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P.Malarkodi v. State of Tamilnadu - H.C.P.(MD) No.79 of 2007  RD-TN 1296 (4 April 2007)
BEFORE THE MADURAI BENCH OF MADRAS HIGH COURT
THE HON'BLE MR.JUSTICE M.CHOCKALINGAM
THE HON'BLE MR.JUSTICE P.R.SHIVAKUMAR
H.C.P.(MD) No.79 of 2007
P.Malarkodi .. Petitioner vs
1.State of Tamilnadu
rep. by Secretary to Government
Prohibition and Excise Department
Fort St. George
2. The District Magistrate and
Karur .. Respondents
Habeas corpus petition filed under Article 226 of the Constitution of India praying to issue a writ of habeas corpus calling for the records relating to the detention order passed by the second respondent in detention order in C.R.M.P.No.8 of 2006 dated 8.12.2006 and quash the same and direct the respondents to produce the body of the detenu K.Modi alias Ponnusamy, son of Kulanthan, now detained in Central Prison, Trichy, before this Court and set him at liberty.
For Petitioner : Mr.N.Ananda Kumar For Respondents : Mr.Daniel Manoharan
Additional Public Prosecutor :ORDER
Order of the Court was made by M.CHOCKALINGAM, J. Invoking the writ jurisdiction of this Court, the petitioner, the wife of the detenu namely Modi @ Ponnusamy, has made this petition seeking a writ of habeas corpus to quash the order of detention passed by the second respondent dated 8.12.2006.
2.The order under challenge is perused. The Court heard the learned Counsel for the petitioner and also the learned Additional Public Prosecutor.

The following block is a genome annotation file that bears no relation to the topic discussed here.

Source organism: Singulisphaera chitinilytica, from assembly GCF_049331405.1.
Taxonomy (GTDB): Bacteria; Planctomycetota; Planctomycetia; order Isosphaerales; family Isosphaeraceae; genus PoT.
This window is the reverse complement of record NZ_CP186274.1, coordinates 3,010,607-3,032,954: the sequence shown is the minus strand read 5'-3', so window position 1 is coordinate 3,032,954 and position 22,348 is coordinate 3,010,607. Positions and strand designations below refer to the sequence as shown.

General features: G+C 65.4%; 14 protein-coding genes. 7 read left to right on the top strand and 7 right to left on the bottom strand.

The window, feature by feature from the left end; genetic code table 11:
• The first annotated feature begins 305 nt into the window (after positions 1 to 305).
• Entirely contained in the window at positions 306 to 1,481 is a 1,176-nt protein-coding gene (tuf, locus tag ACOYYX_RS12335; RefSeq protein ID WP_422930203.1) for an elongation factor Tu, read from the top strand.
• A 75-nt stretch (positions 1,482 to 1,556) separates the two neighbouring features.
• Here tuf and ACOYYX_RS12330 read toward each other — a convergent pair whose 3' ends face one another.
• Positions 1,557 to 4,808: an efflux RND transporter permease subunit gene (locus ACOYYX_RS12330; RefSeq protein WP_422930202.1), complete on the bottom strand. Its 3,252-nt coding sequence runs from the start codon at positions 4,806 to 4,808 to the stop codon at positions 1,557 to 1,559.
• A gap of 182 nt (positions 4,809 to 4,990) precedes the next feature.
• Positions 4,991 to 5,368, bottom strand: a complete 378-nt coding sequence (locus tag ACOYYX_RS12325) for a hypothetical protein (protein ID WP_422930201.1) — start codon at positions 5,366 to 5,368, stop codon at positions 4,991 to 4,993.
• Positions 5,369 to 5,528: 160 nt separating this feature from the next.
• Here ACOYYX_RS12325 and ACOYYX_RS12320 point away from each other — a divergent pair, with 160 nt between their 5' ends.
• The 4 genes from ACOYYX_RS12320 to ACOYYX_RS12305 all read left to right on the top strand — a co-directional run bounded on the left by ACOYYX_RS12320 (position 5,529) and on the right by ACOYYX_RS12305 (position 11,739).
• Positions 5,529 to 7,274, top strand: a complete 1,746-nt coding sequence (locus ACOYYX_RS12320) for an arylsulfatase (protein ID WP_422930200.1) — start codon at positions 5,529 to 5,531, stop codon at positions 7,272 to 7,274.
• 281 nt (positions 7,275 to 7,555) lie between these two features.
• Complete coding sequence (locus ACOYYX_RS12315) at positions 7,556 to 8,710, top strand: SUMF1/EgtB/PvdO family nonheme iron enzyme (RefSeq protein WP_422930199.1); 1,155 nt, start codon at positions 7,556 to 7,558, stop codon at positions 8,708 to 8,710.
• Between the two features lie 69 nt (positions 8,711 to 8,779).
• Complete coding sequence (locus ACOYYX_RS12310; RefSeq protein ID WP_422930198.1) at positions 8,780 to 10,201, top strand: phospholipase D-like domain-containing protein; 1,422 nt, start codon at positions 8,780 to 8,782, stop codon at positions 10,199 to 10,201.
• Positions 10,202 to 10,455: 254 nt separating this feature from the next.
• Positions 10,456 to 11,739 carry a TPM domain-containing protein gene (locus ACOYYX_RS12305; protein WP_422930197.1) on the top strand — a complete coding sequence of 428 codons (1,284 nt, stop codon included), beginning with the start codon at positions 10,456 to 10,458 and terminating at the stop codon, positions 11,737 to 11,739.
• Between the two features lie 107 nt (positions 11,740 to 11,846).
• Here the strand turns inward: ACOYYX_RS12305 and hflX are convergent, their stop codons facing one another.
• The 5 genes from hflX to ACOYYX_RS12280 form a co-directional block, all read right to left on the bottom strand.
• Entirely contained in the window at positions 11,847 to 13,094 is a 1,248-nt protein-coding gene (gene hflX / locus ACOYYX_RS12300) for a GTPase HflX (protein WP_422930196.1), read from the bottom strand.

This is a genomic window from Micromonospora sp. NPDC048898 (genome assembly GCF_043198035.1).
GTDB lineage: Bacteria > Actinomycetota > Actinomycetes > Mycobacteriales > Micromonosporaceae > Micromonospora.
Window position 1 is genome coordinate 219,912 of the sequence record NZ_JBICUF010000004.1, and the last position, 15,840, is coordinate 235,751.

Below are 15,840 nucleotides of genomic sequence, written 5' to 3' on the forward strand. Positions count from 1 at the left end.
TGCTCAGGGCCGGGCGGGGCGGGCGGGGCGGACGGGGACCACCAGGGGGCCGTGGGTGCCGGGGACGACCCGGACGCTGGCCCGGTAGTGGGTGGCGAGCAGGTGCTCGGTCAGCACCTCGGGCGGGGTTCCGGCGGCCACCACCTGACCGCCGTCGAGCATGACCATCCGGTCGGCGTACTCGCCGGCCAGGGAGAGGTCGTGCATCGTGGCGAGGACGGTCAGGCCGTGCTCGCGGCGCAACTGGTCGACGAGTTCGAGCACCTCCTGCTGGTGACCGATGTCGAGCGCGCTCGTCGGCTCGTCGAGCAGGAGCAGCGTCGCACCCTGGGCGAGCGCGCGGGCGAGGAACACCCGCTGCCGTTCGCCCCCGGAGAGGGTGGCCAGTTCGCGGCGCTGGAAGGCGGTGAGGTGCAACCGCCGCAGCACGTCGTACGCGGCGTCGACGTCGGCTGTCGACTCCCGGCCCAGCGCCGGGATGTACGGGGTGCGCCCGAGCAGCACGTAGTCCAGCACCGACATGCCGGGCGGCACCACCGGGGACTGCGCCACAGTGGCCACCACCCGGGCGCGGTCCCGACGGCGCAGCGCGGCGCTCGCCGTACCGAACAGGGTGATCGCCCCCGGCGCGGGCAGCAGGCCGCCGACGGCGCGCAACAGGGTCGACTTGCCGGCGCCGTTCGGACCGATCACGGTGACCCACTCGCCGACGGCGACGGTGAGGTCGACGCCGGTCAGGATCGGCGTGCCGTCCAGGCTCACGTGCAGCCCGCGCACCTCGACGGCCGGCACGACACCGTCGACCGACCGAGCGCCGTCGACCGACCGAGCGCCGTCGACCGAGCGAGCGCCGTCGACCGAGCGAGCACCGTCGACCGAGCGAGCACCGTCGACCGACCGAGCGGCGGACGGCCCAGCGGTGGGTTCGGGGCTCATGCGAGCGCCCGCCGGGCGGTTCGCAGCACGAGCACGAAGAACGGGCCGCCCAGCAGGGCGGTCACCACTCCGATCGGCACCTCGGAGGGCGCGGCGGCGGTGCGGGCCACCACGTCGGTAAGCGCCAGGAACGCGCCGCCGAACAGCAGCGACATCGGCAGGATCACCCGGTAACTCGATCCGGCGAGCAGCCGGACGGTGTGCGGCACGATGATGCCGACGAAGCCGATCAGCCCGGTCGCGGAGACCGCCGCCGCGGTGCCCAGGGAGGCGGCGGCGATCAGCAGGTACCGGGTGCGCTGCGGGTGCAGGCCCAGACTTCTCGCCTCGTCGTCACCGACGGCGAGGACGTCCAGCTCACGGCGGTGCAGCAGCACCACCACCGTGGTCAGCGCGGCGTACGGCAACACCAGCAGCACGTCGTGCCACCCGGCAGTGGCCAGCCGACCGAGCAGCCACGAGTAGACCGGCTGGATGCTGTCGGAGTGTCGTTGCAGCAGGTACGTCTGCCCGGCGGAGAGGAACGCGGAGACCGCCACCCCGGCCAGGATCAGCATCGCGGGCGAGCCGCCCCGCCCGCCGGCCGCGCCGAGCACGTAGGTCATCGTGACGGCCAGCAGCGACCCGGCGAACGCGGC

3.On the recommendation made by the sponsoring authority that 6 cases under the provisions of the Prohibition Act were registered against the detenu, out of which 4 cases were pending trial, and 2 ended on admission by the detenu, the detaining authority, after perusal of the materials available, was of the opinion that they were sufficient to record a finding that the detenu is a bootlegger as defined under the provisions of Act 14/82 since his activities were prejudicial to the maintenance of public order and public health. Hence, he passed an order, which is the subject matter of challenge before this Court.
4.The learned Counsel for the petitioner inter alia would submit that the order came to be passed on 8.12.2006; that the petitioner sent a pre-detention representation on 20.11.2006; that it was very well in the hands of the detaining authority; that the same was not only given in person but also sent by post; that the receipt of the same is also well admitted in paragraph 4 of the counter; that if to be so, the detaining authority, after the passing of the order, was expected to place the same before the Advisory Board while placing the order for approval; that he has neither considered nor placed the representation before the Advisory Board, and under the circumstances, the order has got to be quashed.
5.The learned Counsel for the petitioner also placed reliance on the provisions of Sec.3 sub-section (3) of the Act. He would submit that in view of the said proviso, the order is infirm, and it has got to be set aside.
6.The Court heard the learned Additional Public Prosecutor on the above contentions.